24-years-ago this autumn on October 1, at the 1988 Summer Olympics in Seoul, South Korea, a 19-year-old Roy Jones, Jr. destroyed South Korean boxer Park Si-Hun for three rounds only to lose a disgusting 3–2 decision and merely win the silver medal.
Prior to embarrassing Si-Hun, Jones, with his blazing speed and ferocious left hooks, outclassed all competitors and never surrendered a single round en route to the corrupt final.
During the notorious mismatch, Junior landed 86 punches to Park’s 32 and the Korean was forced to take two standing eight counts.
When the scores were announced and Si-Hun was awarded gold, the classy Korean apologized to Jones and acknowledged the crooked judges were village idiots.
“He didn’t score the fight. That’s the worst I’ve ever been dealt in my life,” Jones said before all three blind judges were suspended for their unacceptable, and swayed, incompetence. “They put the silver medal around my neck, and I took it right off. I won’t put it around my neck ever again.”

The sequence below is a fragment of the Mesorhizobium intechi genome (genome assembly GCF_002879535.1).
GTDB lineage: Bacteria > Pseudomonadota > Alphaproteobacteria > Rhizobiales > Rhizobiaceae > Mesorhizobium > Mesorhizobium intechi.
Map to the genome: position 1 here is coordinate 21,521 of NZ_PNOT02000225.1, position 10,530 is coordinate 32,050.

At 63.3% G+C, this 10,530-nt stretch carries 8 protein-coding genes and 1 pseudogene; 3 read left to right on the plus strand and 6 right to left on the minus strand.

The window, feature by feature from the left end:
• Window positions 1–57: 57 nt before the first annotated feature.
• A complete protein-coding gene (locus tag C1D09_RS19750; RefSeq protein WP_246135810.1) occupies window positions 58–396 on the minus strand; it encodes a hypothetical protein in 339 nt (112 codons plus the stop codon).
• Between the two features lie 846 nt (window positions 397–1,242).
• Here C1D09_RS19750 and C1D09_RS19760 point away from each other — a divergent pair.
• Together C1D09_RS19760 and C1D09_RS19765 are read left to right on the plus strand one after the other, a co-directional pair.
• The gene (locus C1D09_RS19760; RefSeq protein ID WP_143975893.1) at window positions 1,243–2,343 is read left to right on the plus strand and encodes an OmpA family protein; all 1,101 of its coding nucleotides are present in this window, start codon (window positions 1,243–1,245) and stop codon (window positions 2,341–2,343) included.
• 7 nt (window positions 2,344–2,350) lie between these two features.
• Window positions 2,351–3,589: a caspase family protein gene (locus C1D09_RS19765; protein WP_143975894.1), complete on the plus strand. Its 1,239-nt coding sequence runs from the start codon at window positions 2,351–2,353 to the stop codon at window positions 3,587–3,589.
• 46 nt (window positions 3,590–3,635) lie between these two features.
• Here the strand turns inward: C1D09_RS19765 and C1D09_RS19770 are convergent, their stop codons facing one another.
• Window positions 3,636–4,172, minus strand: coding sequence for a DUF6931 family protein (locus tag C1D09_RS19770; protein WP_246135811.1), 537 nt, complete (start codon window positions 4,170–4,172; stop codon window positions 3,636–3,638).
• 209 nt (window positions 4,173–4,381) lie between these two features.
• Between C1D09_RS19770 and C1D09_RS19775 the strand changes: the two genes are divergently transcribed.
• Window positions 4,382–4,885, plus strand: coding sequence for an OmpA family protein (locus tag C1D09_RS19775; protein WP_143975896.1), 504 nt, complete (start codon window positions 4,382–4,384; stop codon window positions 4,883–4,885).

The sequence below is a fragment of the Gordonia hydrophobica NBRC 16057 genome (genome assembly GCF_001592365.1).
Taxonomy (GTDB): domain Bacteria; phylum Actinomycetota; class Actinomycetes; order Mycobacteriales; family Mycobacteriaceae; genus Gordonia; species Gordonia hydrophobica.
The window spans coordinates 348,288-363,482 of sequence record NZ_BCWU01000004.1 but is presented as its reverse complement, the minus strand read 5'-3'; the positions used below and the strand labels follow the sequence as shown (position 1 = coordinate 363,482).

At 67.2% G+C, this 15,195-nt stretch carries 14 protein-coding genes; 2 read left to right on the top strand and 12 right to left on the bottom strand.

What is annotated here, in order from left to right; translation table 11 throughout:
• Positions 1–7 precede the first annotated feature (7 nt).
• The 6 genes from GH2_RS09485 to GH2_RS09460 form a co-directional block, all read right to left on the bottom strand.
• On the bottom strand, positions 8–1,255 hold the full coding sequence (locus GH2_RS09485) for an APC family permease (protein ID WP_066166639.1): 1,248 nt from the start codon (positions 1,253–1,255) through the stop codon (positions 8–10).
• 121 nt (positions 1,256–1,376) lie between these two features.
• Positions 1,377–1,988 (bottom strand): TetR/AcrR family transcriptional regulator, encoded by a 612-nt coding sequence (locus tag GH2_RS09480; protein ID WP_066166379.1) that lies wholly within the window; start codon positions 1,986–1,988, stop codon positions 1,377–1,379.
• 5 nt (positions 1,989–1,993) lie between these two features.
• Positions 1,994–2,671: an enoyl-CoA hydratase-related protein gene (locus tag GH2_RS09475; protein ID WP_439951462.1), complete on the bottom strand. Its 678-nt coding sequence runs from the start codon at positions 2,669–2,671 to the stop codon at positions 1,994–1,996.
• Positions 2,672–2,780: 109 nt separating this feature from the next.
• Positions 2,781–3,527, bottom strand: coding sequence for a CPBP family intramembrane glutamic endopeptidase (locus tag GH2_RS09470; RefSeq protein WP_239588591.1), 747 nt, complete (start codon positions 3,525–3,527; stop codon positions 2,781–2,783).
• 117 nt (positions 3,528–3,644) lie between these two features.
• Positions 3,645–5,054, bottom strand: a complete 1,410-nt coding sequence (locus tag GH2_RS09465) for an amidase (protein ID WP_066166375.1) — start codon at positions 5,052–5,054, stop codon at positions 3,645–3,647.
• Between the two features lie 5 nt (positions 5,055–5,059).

Approximately seven months after the debacle in The Far East, Jones turned professional with a resounding second round TKO triumph over Ricky Randall at the Civic Center in the robbed Olympic hero’s hometown of Pensacola, Florida.
Jones (56-8, 40 KOs), who became the first former middleweight champ to capture a heavyweight crown in more than 100 years when he defeated Metheun’s John Ruiz by a unanimous decision in March 2003, has now emerged victorious in two consecutive bouts against tomato cans named Max Alexander and Pawel Glazewski.
Sadly, the now 43-year-old shopworn icon continues to battle the unbeatable Father Time and has gone a substandard 7-7, and been rendered unconscious in four of those losses, in his past 14 prizefights.
Ed LaVache is the owner of the Boston Boxing Club in Allston.
LaVache contends Jones still scraps strictly for monetary reasons and has concerns the erstwhile great is jeopardizing his health.
“For a lot of these guys, boxing is all they know and it’s the only way for them to make money,” said LaVache. “So, they keep fighting until the fight is lost in them.”
The 1990s “Fighter of the Decade” is delusional and firmly believes he can overtake the aging process.
Hence, the Val Barker trophy winner in the 1988 games will pathetically “keep fighting until the fight is lost in” him.
Ironically, the most disheartening “defeat” Roy Jones, Jr. ever endured in the squared circle happened before he even became a prizefighter nearly a quarter-century ago.